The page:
61. As noted above, AFAM is related to AFI by common ownership. AFAM and AFI operate out of the same office, and according to AFAM, the operations of the two firms are fully integrated for all intents and purposes.

62. According to AFAM's Policy, AFAM will select a broker based on best execution and price.{26} In addition, AFAM provides disclosure to clients in both the investment management agreements (the IMAs) for Managed Accounts and in the offering memoranda for the AFAM Funds stating that AFAM may direct the execution of portfolio transactions through AFI, provided that the services of AFI are delivered at prices and on terms that are comparable to those available elsewhere to AFAM and its clients.{27}

63. In practice, AFAM places its trades for individual clients with one of two dealers: AFI or NBCN, and it places all of the AFAM Funds' trades with AFI. If an AFAM client has a brokerage account at AFI, which most do, trades in their account will be placed with AFI (which then settles and clears them with NBCN). If an AFAM client does not have an AFI account, their trades will be placed with NBCN directly.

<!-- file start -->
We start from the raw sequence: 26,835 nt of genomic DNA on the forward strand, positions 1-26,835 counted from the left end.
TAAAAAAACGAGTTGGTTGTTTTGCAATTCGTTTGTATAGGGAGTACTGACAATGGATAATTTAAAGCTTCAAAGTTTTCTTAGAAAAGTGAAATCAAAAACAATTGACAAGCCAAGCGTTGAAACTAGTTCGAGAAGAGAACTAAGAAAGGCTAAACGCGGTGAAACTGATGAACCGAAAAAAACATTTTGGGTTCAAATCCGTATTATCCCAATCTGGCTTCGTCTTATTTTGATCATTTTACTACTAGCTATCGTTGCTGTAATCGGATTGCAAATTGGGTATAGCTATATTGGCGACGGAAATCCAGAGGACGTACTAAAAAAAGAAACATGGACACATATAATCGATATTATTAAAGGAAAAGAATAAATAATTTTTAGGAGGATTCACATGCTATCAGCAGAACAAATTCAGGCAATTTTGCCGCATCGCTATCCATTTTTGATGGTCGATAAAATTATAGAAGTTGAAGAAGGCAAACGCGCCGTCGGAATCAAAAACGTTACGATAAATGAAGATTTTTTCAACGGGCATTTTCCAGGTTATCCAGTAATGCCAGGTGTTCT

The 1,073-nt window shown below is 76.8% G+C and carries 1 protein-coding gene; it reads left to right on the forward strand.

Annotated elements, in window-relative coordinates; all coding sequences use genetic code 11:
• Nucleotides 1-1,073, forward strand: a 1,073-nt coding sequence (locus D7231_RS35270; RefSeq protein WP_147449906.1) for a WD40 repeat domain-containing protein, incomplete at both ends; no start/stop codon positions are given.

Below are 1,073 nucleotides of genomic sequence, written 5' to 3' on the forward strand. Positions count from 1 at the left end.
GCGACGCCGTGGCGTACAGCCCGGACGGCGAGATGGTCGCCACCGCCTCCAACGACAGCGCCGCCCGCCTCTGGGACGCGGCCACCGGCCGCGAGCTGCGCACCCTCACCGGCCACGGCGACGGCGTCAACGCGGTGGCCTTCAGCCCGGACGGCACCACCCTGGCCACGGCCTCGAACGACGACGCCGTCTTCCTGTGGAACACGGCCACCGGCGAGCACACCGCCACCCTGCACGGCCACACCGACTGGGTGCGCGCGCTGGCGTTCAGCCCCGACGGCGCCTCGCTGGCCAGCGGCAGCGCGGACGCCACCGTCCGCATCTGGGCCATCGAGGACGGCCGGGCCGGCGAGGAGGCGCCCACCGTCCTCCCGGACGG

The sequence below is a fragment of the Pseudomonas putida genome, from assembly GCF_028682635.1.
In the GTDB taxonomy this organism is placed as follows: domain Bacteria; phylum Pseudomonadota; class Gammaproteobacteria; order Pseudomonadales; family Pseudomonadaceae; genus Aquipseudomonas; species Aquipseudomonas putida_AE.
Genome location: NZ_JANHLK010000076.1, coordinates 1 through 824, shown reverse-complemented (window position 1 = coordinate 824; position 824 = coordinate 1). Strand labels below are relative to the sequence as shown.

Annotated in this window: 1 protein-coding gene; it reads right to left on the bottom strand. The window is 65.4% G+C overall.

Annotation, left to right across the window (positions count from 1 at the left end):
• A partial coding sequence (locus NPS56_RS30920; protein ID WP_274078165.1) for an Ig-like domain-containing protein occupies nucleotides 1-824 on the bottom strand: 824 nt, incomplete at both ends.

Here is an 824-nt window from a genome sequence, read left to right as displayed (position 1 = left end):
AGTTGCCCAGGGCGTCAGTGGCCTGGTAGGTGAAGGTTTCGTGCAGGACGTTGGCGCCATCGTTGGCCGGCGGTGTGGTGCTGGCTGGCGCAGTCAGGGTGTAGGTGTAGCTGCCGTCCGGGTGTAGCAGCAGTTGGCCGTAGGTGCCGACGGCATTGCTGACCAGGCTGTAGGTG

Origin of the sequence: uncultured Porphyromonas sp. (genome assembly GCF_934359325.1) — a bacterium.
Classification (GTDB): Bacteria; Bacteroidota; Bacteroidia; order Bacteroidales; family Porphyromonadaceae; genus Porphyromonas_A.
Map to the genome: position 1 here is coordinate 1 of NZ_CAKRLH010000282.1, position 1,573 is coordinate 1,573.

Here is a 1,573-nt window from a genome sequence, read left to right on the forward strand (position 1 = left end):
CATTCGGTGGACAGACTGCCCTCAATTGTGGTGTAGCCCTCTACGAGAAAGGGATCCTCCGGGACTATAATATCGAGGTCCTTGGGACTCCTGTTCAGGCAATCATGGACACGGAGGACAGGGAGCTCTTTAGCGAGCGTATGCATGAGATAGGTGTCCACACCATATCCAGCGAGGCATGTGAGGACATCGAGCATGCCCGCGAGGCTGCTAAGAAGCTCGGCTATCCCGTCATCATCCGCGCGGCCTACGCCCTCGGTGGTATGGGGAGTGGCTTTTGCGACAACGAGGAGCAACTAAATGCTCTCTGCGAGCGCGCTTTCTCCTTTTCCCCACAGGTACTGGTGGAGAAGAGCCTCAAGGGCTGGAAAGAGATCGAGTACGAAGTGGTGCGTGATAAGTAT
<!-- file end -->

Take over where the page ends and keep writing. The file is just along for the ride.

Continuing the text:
64. The material conflict is that AFAM appears to be conferring a benefit on its related dealer through the payment of commissions from its Managed Account clients and AFAM Funds, which ultimately confers a benefit on their common shareholder. Accordingly, directing trades to AFI gives rise to a material conflict of interest between AFAM and its client.

65. Section 13.4 of National Instrument 31-103 Registration Requirements, Exemptions and Ongoing Registrant Obligations (NI 31-103) requires a registered firm to take reasonable steps to identify and respond to existing and potential material conflicts of interest that may arise between the firm and a client. Section 13.4 of NI 31-103 provides as follows:

13.4 Identifying and responding to conflicts of interest

(1) A registered firm must take reasonable steps to identify existing material conflicts of interest, and material conflicts of interest that the registered firm in its reasonable opinion would expect to arise, between the firm, including each individual acting on the firm's behalf, and a client.

(2) A registered firm must respond to an existing or potential conflict of interest identified under subsection (1).

(3) If a reasonable investor would expect to be informed of a conflict of interest identified under subsection (1), the registered firm must disclose, in a timely manner, the nature and extent of the conflict of interest to the client whose interest conflicts with the interest identified.